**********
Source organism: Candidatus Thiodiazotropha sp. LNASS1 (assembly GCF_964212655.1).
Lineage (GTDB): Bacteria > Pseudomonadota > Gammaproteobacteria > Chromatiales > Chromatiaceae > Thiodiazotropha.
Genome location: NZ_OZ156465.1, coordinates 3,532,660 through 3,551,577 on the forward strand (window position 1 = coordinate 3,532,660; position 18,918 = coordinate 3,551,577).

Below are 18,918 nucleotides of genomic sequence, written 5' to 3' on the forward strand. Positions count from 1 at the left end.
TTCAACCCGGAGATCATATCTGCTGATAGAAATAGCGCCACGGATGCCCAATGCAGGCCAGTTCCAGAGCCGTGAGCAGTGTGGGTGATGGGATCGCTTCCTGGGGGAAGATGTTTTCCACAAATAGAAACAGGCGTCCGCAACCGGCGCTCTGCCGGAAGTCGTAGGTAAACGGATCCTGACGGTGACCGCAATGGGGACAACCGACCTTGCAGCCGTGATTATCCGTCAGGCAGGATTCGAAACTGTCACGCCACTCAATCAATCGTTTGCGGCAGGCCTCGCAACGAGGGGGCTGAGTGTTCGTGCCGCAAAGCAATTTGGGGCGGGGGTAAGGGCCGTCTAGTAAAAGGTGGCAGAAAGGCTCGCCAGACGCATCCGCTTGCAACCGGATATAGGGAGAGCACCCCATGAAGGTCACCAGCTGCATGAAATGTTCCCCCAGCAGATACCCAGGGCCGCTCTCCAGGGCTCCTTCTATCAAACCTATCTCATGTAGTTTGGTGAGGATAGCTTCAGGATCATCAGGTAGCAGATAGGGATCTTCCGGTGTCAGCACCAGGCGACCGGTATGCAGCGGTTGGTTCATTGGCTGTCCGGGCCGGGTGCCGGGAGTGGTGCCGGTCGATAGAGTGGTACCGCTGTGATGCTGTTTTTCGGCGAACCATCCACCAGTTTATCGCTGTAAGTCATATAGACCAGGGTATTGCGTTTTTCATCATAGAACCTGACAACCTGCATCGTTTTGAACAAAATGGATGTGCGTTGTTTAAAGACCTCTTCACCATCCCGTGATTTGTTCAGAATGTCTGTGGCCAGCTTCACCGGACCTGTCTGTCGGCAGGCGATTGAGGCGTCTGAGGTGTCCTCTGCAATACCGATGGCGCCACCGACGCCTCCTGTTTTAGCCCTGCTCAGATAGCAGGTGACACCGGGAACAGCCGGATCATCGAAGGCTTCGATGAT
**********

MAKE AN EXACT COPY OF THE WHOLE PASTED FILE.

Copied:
Source organism: Candidatus Thiodiazotropha sp. LNASS1 (assembly GCF_964212655.1).
Lineage (GTDB): Bacteria > Pseudomonadota > Gammaproteobacteria > Chromatiales > Chromatiaceae > Thiodiazotropha.
Genome location: NZ_OZ156465.1, coordinates 3,532,660 through 3,551,577 on the forward strand (window position 1 = coordinate 3,532,660; position 18,918 = coordinate 3,551,577).

Below are 18,918 nucleotides of genomic sequence, written 5' to 3' on the forward strand. Positions count from 1 at the left end.
TTCAACCCGGAGATCATATCTGCTGATAGAAATAGCGCCACGGATGCCCAATGCAGGCCAGTTCCAGAGCCGTGAGCAGTGTGGGTGATGGGATCGCTTCCTGGGGGAAGATGTTTTCCACAAATAGAAACAGGCGTCCGCAACCGGCGCTCTGCCGGAAGTCGTAGGTAAACGGATCCTGACGGTGACCGCAATGGGGACAACCGACCTTGCAGCCGTGATTATCCGTCAGGCAGGATTCGAAACTGTCACGCCACTCAATCAATCGTTTGCGGCAGGCCTCGCAACGAGGGGGCTGAGTGTTCGTGCCGCAAAGCAATTTGGGGCGGGGGTAAGGGCCGTCTAGTAAAAGGTGGCAGAAAGGCTCGCCAGACGCATCCGCTTGCAACCGGATATAGGGAGAGCACCCCATGAAGGTCACCAGCTGCATGAAATGTTCCCCCAGCAGATACCCAGGGCCGCTCTCCAGGGCTCCTTCTATCAAACCTATCTCATGTAGTTTGGTGAGGATAGCTTCAGGATCATCAGGTAGCAGATAGGGATCTTCCGGTGTCAGCACCAGGCGACCGGTATGCAGCGGTTGGTTCATTGGCTGTCCGGGCCGGGTGCCGGGAGTGGTGCCGGTCGATAGAGTGGTACCGCTGTGATGCTGTTTTTCGGCGAACCATCCACCAGTTTATCGCTGTAAGTCATATAGACCAGGGTATTGCGTTTTTCATCATAGAACCTGACAACCTGCATCGTTTTGAACAAAATGGATGTGCGTTGTTTAAAGACCTCTTCACCATCCCGTGATTTGTTCAGAATGTCTGTGGCCAGCTTCACCGGACCTGTCTGTCGGCAGGCGATTGAGGCGTCTGAGGTGTCCTCTGCAATACCGATGGCGCCACCGACGCCTCCTGTTTTAGCCCTGCTCAGATAGCAGGTGACACCGGGAACAGCCGGATCATCGAAGGCTTCGATGAT